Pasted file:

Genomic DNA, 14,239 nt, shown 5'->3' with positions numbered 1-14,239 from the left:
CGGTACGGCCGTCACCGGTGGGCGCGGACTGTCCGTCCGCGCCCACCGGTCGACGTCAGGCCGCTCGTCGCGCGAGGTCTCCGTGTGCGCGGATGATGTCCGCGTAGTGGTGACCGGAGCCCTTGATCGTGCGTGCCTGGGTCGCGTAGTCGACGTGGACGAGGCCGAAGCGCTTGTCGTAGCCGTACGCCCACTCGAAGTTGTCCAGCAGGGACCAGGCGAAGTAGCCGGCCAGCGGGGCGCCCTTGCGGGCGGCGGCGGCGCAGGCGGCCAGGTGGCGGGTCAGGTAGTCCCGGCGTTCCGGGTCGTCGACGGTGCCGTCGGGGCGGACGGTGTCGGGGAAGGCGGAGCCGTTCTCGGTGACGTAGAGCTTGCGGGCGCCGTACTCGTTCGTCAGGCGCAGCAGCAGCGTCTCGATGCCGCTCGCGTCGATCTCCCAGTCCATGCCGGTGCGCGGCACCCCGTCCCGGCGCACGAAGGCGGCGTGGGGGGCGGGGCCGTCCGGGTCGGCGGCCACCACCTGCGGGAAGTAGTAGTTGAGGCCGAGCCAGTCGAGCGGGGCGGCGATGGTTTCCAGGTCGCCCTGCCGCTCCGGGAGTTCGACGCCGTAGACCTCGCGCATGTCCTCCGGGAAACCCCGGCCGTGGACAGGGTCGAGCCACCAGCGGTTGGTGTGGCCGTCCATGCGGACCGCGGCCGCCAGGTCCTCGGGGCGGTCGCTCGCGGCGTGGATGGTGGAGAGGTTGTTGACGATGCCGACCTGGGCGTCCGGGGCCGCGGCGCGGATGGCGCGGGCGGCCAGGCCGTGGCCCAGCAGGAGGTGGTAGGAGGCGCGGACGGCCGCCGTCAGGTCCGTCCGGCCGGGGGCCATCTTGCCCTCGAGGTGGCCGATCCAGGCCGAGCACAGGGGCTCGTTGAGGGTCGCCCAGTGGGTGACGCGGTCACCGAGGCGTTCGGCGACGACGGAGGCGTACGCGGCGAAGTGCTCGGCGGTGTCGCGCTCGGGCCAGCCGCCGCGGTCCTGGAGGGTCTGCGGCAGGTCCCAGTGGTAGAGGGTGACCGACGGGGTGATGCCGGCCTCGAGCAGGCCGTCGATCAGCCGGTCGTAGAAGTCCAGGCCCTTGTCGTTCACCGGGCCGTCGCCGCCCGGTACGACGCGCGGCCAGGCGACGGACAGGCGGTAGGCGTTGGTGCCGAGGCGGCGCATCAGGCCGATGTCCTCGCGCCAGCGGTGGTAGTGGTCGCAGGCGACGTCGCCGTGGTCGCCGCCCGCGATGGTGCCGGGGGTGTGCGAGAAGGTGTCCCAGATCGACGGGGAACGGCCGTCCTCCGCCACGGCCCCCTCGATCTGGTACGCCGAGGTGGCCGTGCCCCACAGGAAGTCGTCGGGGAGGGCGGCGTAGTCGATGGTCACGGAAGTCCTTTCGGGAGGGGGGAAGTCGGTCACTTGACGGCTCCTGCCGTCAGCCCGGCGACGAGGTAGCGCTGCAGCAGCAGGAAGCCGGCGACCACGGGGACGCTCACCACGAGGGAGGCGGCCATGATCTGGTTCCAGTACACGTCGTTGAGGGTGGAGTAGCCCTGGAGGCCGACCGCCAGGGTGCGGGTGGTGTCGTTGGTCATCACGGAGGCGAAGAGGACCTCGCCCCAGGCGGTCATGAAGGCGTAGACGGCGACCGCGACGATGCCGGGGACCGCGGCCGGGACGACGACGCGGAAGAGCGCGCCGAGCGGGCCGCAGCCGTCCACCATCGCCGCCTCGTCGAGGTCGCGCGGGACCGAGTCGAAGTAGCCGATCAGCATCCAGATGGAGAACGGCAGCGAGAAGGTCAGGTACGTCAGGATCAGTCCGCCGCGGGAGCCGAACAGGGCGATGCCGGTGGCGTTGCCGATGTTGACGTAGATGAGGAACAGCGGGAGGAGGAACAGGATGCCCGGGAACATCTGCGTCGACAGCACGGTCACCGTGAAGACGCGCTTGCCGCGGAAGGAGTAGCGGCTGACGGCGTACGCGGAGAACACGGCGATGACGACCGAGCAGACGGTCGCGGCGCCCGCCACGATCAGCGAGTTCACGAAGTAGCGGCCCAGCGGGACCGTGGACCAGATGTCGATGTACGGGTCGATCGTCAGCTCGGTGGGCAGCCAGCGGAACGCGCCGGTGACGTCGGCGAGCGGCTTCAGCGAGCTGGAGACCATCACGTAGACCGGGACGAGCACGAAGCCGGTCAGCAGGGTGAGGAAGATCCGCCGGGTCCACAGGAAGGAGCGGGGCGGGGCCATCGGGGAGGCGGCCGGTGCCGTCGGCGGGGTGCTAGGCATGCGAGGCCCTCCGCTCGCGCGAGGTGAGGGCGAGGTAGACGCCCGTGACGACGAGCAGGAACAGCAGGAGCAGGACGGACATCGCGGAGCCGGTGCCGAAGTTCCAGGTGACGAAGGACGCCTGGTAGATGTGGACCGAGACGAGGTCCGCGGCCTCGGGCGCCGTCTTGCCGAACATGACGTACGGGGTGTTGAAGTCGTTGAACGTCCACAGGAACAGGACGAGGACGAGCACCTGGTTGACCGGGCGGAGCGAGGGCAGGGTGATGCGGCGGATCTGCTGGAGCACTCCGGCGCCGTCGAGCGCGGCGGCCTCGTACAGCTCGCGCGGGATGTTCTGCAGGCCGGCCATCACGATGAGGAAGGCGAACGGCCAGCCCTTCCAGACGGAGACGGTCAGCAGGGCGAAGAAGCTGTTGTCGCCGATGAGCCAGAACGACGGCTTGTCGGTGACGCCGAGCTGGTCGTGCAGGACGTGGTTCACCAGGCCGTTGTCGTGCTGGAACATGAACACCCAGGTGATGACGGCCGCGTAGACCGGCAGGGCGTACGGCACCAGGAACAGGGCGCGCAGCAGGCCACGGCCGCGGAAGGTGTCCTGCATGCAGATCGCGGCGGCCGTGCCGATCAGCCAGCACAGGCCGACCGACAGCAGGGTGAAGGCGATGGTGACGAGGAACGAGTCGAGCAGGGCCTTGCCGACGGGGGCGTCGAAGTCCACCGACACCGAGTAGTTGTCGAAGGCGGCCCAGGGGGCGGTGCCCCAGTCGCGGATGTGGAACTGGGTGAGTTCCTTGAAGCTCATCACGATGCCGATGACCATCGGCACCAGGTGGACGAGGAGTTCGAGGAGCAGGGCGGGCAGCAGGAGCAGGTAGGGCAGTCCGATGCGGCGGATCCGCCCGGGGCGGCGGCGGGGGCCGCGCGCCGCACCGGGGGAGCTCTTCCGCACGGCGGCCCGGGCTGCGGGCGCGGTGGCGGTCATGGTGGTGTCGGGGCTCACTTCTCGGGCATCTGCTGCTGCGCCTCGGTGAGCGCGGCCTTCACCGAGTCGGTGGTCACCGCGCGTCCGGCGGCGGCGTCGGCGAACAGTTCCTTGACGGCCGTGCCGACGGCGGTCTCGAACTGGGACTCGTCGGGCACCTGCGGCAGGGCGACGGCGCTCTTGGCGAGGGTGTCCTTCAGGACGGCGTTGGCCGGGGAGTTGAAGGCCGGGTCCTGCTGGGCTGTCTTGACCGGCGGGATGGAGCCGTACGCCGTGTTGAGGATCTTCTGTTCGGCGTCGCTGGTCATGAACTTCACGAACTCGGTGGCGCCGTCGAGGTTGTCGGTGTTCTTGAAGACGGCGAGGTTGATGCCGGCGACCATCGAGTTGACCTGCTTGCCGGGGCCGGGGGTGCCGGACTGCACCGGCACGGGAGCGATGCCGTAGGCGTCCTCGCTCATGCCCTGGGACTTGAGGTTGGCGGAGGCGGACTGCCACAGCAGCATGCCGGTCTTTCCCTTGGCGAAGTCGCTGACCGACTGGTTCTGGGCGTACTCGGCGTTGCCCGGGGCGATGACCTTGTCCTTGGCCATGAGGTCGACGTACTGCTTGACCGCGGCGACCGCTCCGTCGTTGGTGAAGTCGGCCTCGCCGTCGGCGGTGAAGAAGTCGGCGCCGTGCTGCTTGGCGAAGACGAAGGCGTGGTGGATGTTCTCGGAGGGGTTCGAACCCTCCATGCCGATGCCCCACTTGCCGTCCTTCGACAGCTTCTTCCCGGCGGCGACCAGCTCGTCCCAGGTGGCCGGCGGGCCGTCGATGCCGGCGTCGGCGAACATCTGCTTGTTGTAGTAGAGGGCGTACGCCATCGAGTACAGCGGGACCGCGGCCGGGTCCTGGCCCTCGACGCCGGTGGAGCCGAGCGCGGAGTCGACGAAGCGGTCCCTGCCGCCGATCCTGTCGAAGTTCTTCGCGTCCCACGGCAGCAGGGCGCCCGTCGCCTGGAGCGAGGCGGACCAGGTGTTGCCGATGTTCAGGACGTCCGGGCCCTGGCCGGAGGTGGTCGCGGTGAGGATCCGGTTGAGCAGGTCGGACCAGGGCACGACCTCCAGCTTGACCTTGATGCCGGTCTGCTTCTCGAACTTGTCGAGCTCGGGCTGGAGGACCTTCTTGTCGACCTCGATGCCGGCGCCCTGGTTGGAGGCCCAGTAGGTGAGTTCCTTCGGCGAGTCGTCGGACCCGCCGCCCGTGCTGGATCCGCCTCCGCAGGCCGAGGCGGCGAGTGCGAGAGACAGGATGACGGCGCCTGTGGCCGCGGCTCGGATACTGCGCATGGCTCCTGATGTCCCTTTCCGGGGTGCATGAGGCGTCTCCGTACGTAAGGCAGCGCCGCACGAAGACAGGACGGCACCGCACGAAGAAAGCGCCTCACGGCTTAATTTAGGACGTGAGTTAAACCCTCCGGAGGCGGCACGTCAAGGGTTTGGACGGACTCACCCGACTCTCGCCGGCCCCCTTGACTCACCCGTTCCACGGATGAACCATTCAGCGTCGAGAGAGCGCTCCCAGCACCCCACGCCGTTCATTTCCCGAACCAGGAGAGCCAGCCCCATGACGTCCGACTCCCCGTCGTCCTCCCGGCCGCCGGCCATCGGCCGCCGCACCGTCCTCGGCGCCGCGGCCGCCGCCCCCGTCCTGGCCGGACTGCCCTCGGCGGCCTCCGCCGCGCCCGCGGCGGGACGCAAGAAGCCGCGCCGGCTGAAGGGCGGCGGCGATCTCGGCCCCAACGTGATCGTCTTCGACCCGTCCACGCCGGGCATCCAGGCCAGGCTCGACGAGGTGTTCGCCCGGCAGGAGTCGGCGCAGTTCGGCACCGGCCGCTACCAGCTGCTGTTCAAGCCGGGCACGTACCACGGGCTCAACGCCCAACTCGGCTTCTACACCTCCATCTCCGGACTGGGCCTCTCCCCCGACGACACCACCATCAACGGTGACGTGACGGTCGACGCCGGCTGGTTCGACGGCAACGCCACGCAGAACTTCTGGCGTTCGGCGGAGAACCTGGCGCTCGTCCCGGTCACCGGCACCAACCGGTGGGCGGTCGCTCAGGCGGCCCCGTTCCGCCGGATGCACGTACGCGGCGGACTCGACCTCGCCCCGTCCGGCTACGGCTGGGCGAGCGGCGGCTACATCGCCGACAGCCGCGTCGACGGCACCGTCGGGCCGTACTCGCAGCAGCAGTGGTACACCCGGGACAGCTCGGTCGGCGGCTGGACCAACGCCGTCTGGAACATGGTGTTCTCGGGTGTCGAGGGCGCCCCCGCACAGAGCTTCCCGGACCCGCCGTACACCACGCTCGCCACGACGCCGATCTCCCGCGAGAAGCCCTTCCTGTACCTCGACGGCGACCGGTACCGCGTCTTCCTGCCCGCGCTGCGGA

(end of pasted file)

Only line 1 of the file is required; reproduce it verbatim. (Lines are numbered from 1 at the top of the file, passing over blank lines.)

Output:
Genomic DNA, 14,239 nt, shown 5'->3' with positions numbered 1-14,239 from the left: